Finding what works best for you is the most important, but here is what I do FWIW.
Right now I have 4 students in 2 grade levels. I pair them off starting in Kindergarten for my own sanity. : )
I do four subjects for Kindergarten: math, reading, handwriting, and religion. Other things are only as time and desire permits. If they're more interested in building forts or playing house than doing "school", I let them. If they want to sit in on some history or science with the older children, that's fine too. (My oldest 2 didn't even have the option of extra school ... we did the four main subjects only.)
Religion - Religion books are about the only things I've used from OLVS. I've found the content of their religion books to be great, but I often toss their approach (ex. copy these 35 repetitive questions into your notebook and answer them) and just use the text itself. I don't want religion to be tedious. Chats with God's Little Ones is good for K. We also have lots of saint picture books like the Fr. Lovasik books that we read on their feast days.
Math - I use RightStart Math. Many homeschool teachers don't want to have to touch a math book and go with something more hands-off, but I enjoy math and have enjoyed using RightStart. Before my 5th and 6th students begin K, I plan to move my oldest 2 on to Saxon. I've never used it, but it seems to be the #1 pick, especially for older grades.
Reading - I use a single book called Phonics Pathways to teach reading from grades K-3.https://www.amazon.com/gp/product/1118022432/ref=as_li_tl?ie=UTF8&camp=1789&creative=390957&creativeASIN=1118022432&linkCode=as2&tag=httpwwwchanco-20
I grade K, we alternate between reading the pages and then spelling the words we just learned. We use magnetic letters at first for spelling and then move on to a wipe board as their handwriting progresses.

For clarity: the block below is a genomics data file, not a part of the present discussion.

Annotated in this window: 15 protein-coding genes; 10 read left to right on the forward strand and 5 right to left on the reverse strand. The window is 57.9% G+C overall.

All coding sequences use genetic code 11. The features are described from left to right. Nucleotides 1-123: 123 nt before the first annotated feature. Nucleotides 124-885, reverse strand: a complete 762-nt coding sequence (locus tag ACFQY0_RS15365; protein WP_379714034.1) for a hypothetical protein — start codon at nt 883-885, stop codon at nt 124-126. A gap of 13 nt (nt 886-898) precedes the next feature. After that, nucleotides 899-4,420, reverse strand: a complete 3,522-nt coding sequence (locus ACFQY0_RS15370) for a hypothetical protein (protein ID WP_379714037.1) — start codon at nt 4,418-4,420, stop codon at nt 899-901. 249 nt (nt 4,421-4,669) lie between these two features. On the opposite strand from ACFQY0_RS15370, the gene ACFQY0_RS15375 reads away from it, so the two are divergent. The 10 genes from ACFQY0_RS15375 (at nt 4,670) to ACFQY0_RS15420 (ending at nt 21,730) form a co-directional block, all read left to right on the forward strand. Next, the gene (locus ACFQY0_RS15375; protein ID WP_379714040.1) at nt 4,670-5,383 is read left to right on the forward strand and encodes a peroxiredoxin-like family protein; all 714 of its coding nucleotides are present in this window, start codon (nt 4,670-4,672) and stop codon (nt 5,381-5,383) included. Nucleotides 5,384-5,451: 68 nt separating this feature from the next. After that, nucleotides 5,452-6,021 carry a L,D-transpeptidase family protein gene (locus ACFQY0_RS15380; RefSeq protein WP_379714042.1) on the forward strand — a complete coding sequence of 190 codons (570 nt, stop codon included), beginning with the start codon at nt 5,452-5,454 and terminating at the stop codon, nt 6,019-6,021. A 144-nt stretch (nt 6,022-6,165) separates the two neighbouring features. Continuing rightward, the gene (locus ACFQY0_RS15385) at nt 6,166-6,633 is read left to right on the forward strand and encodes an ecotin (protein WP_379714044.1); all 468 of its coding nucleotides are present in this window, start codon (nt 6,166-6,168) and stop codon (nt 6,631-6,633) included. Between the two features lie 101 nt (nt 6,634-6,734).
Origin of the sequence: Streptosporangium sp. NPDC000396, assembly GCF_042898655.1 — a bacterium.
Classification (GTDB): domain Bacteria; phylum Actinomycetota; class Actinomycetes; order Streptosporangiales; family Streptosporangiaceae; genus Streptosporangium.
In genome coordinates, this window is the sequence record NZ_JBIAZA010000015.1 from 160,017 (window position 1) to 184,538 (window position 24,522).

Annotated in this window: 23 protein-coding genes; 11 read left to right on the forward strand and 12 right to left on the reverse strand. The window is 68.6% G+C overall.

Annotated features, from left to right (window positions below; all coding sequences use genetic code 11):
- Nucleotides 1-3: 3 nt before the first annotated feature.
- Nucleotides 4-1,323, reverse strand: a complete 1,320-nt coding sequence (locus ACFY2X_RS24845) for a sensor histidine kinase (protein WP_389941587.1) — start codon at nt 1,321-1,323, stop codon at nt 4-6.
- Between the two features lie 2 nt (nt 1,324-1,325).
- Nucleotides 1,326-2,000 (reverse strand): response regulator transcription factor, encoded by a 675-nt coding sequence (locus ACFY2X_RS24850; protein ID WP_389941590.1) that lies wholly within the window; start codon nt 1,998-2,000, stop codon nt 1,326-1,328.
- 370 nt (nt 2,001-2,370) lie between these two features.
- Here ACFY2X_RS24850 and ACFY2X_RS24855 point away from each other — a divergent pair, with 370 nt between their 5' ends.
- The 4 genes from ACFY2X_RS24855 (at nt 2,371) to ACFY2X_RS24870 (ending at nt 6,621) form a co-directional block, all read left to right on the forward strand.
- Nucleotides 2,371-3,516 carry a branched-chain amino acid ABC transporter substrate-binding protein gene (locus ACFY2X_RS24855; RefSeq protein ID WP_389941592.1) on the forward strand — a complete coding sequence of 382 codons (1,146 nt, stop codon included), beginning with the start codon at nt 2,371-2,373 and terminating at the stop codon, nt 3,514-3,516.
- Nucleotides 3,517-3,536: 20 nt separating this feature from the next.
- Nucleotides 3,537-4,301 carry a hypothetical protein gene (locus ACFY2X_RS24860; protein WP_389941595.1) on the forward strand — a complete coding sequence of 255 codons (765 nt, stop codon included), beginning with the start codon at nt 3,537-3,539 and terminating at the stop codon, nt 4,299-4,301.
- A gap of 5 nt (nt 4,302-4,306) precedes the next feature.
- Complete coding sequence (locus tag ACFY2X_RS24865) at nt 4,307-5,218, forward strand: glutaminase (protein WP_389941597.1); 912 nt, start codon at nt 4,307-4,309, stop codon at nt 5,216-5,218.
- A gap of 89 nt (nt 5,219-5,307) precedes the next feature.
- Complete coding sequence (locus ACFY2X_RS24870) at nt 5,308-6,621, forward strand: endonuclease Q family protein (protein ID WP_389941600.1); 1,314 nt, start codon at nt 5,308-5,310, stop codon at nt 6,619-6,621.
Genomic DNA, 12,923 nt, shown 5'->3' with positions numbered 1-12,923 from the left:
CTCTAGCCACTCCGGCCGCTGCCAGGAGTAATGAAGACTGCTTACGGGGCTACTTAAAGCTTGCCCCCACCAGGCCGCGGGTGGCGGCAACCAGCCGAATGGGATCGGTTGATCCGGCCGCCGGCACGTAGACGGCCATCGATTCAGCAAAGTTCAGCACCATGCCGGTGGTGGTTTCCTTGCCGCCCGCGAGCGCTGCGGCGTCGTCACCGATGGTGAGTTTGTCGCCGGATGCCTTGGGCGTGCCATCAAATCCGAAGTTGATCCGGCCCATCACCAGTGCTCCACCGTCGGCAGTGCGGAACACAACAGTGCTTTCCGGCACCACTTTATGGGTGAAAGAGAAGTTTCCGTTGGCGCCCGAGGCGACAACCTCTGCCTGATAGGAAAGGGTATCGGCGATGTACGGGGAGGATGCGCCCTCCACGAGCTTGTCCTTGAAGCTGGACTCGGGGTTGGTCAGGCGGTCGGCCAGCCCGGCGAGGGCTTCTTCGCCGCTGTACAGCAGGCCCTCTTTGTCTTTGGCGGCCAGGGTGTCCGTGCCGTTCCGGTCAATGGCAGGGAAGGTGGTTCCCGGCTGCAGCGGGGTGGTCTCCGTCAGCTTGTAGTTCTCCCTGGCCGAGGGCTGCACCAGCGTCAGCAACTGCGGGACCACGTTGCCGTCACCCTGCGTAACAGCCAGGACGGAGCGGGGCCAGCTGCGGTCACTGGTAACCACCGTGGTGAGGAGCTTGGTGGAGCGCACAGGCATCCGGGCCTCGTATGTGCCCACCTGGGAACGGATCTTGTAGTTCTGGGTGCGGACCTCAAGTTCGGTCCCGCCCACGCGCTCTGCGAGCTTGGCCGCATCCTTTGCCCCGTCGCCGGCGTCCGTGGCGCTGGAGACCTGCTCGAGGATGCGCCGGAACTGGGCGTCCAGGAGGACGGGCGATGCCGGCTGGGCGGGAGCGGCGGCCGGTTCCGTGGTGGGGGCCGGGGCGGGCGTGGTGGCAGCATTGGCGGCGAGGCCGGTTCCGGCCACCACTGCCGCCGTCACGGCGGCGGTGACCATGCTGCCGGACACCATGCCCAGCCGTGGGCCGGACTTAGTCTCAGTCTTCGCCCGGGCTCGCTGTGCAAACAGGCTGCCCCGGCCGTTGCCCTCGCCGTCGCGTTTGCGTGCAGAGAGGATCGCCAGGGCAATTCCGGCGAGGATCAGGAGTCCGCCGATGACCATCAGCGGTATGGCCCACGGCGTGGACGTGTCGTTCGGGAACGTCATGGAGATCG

My children have all done well with this one, $20 book (which I actually bought for half that at a homeschooler's garage sale), but if ever I needed to try something different, I've read good things about the All About Reading program.
More Reading - I usually don't officially have books in our school plans. We participate in the Pizza Hut Book-it program throughout the school year and then the library's summer reading program. So, everyone usually has reading goals based on those. One way or another, we're starting into reading BOB Books about 1/2 way through K. Before (and after) that, they're read to regularly by either myself or their older siblings. Before they can do very much book reading, I spend a couple of weeks doing sight word worksheets that I found online as the Phonics Pathways book doesn't spend very much time on sight words.
Handwriting - I use Kindergarten Handwriting for Young Catholics from Seton along with pages that I print myself online.http://www.handwritingworksheets.com/
Again, the Seton book is handy, but much too boring IMO. We do a page or two of each new letter before incorporating that letter into words. (The book gives you 5 pages of each letter, no words, and encourages drawings and whatnot which we only do on occasion.)
I have my 2nd group of students learning cursive in K-1 as well, but I'm not sure what sort of difference that will make in the long-run.
I'll come back and tell you what we do for first grade later today.